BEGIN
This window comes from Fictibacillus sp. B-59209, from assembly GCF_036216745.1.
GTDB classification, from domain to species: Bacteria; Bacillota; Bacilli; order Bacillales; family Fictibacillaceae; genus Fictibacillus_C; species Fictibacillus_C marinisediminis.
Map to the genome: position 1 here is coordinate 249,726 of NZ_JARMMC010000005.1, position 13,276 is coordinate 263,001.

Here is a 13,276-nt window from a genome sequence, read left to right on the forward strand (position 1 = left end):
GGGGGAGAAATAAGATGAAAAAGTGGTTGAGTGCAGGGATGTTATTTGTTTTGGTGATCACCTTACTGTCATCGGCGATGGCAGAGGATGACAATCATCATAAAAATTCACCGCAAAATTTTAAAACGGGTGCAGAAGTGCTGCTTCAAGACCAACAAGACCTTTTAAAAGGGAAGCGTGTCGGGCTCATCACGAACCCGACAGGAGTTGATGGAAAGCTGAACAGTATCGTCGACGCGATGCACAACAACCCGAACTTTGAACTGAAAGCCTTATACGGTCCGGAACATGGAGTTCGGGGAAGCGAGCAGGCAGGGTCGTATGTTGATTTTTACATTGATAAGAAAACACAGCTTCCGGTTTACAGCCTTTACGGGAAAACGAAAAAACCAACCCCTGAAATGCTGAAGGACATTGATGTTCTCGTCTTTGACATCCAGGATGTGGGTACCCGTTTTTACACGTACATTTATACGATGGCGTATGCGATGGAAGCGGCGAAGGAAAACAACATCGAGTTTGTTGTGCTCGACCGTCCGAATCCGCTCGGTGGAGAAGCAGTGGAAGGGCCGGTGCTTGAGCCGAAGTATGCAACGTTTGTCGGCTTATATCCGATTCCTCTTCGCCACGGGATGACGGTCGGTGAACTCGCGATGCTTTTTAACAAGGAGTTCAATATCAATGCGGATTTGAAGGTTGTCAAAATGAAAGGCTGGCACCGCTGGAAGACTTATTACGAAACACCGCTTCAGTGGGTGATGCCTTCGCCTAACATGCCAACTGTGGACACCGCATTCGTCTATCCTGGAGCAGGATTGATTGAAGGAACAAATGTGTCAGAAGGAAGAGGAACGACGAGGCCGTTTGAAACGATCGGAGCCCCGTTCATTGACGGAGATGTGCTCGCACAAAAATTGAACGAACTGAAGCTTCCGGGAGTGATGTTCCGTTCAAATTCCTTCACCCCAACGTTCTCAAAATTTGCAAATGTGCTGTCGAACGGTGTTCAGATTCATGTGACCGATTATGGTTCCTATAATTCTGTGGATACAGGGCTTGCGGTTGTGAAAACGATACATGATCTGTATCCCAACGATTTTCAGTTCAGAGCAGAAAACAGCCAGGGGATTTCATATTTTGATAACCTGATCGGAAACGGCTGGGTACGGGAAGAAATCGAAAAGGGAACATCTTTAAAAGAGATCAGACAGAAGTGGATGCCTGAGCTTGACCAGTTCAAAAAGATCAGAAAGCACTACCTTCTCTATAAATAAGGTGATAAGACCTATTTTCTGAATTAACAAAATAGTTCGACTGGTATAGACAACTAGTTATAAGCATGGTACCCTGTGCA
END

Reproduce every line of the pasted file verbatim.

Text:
This window comes from Fictibacillus sp. B-59209, from assembly GCF_036216745.1.
GTDB classification, from domain to species: Bacteria; Bacillota; Bacilli; order Bacillales; family Fictibacillaceae; genus Fictibacillus_C; species Fictibacillus_C marinisediminis.
Map to the genome: position 1 here is coordinate 249,726 of NZ_JARMMC010000005.1, position 13,276 is coordinate 263,001.

Here is a 13,276-nt window from a genome sequence, read left to right on the forward strand (position 1 = left end):
GGGGGAGAAATAAGATGAAAAAGTGGTTGAGTGCAGGGATGTTATTTGTTTTGGTGATCACCTTACTGTCATCGGCGATGGCAGAGGATGACAATCATCATAAAAATTCACCGCAAAATTTTAAAACGGGTGCAGAAGTGCTGCTTCAAGACCAACAAGACCTTTTAAAAGGGAAGCGTGTCGGGCTCATCACGAACCCGACAGGAGTTGATGGAAAGCTGAACAGTATCGTCGACGCGATGCACAACAACCCGAACTTTGAACTGAAAGCCTTATACGGTCCGGAACATGGAGTTCGGGGAAGCGAGCAGGCAGGGTCGTATGTTGATTTTTACATTGATAAGAAAACACAGCTTCCGGTTTACAGCCTTTACGGGAAAACGAAAAAACCAACCCCTGAAATGCTGAAGGACATTGATGTTCTCGTCTTTGACATCCAGGATGTGGGTACCCGTTTTTACACGTACATTTATACGATGGCGTATGCGATGGAAGCGGCGAAGGAAAACAACATCGAGTTTGTTGTGCTCGACCGTCCGAATCCGCTCGGTGGAGAAGCAGTGGAAGGGCCGGTGCTTGAGCCGAAGTATGCAACGTTTGTCGGCTTATATCCGATTCCTCTTCGCCACGGGATGACGGTCGGTGAACTCGCGATGCTTTTTAACAAGGAGTTCAATATCAATGCGGATTTGAAGGTTGTCAAAATGAAAGGCTGGCACCGCTGGAAGACTTATTACGAAACACCGCTTCAGTGGGTGATGCCTTCGCCTAACATGCCAACTGTGGACACCGCATTCGTCTATCCTGGAGCAGGATTGATTGAAGGAACAAATGTGTCAGAAGGAAGAGGAACGACGAGGCCGTTTGAAACGATCGGAGCCCCGTTCATTGACGGAGATGTGCTCGCACAAAAATTGAACGAACTGAAGCTTCCGGGAGTGATGTTCCGTTCAAATTCCTTCACCCCAACGTTCTCAAAATTTGCAAATGTGCTGTCGAACGGTGTTCAGATTCATGTGACCGATTATGGTTCCTATAATTCTGTGGATACAGGGCTTGCGGTTGTGAAAACGATACATGATCTGTATCCCAACGATTTTCAGTTCAGAGCAGAAAACAGCCAGGGGATTTCATATTTTGATAACCTGATCGGAAACGGCTGGGTACGGGAAGAAATCGAAAAGGGAACATCTTTAAAAGAGATCAGACAGAAGTGGATGCCTGAGCTTGACCAGTTCAAAAAGATCAGAAAGCACTACCTTCTCTATAAATAAGGTGATAAGACCTATTTTCTGAATTAACAAAATAGTTCGACTGGTATAGACAACTAGTTATAAGCATGGTACCCTGTGCA